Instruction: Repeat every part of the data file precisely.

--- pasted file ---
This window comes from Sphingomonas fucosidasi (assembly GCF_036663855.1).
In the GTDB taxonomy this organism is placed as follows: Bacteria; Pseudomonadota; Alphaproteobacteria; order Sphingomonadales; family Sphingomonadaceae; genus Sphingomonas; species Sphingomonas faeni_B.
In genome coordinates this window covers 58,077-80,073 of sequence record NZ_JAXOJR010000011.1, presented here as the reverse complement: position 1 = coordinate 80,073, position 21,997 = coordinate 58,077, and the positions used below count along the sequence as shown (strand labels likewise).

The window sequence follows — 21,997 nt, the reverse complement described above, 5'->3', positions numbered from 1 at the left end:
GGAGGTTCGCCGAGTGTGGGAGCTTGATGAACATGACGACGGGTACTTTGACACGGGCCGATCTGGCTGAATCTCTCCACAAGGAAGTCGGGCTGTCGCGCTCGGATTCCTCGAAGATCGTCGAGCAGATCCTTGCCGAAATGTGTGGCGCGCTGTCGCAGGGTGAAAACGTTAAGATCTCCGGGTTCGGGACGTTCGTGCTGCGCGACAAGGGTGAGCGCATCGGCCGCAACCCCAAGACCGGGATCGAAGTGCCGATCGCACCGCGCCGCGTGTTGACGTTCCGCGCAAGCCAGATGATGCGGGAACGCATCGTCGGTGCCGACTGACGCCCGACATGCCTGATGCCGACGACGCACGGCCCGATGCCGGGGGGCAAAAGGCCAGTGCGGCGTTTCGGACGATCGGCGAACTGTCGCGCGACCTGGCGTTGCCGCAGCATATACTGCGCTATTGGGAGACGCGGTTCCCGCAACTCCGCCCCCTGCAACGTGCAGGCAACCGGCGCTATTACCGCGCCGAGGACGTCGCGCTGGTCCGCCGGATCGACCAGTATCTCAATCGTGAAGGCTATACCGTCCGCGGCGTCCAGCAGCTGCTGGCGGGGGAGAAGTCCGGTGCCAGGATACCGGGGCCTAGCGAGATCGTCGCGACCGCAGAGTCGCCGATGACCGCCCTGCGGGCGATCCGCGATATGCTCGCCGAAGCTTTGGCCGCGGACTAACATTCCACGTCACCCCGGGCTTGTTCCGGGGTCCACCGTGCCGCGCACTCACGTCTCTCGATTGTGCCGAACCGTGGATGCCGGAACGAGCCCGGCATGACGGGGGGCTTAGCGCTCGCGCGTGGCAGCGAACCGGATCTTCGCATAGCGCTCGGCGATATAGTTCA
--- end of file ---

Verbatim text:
This window comes from Sphingomonas fucosidasi (assembly GCF_036663855.1).
In the GTDB taxonomy this organism is placed as follows: Bacteria; Pseudomonadota; Alphaproteobacteria; order Sphingomonadales; family Sphingomonadaceae; genus Sphingomonas; species Sphingomonas faeni_B.
In genome coordinates this window covers 58,077-80,073 of sequence record NZ_JAXOJR010000011.1, presented here as the reverse complement: position 1 = coordinate 80,073, position 21,997 = coordinate 58,077, and the positions used below count along the sequence as shown (strand labels likewise).

The window sequence follows — 21,997 nt, the reverse complement described above, 5'->3', positions numbered from 1 at the left end:
GGAGGTTCGCCGAGTGTGGGAGCTTGATGAACATGACGACGGGTACTTTGACACGGGCCGATCTGGCTGAATCTCTCCACAAGGAAGTCGGGCTGTCGCGCTCGGATTCCTCGAAGATCGTCGAGCAGATCCTTGCCGAAATGTGTGGCGCGCTGTCGCAGGGTGAAAACGTTAAGATCTCCGGGTTCGGGACGTTCGTGCTGCGCGACAAGGGTGAGCGCATCGGCCGCAACCCCAAGACCGGGATCGAAGTGCCGATCGCACCGCGCCGCGTGTTGACGTTCCGCGCAAGCCAGATGATGCGGGAACGCATCGTCGGTGCCGACTGACGCCCGACATGCCTGATGCCGACGACGCACGGCCCGATGCCGGGGGGCAAAAGGCCAGTGCGGCGTTTCGGACGATCGGCGAACTGTCGCGCGACCTGGCGTTGCCGCAGCATATACTGCGCTATTGGGAGACGCGGTTCCCGCAACTCCGCCCCCTGCAACGTGCAGGCAACCGGCGCTATTACCGCGCCGAGGACGTCGCGCTGGTCCGCCGGATCGACCAGTATCTCAATCGTGAAGGCTATACCGTCCGCGGCGTCCAGCAGCTGCTGGCGGGGGAGAAGTCCGGTGCCAGGATACCGGGGCCTAGCGAGATCGTCGCGACCGCAGAGTCGCCGATGACCGCCCTGCGGGCGATCCGCGATATGCTCGCCGAAGCTTTGGCCGCGGACTAACATTCCACGTCACCCCGGGCTTGTTCCGGGGTCCACCGTGCCGCGCACTCACGTCTCTCGATTGTGCCGAACCGTGGATGCCGGAACGAGCCCGGCATGACGGGGGGCTTAGCGCTCGCGCGTGGCAGCGAACCGGATCTTCGCATAGCGCTCGGCGATATAGTTCA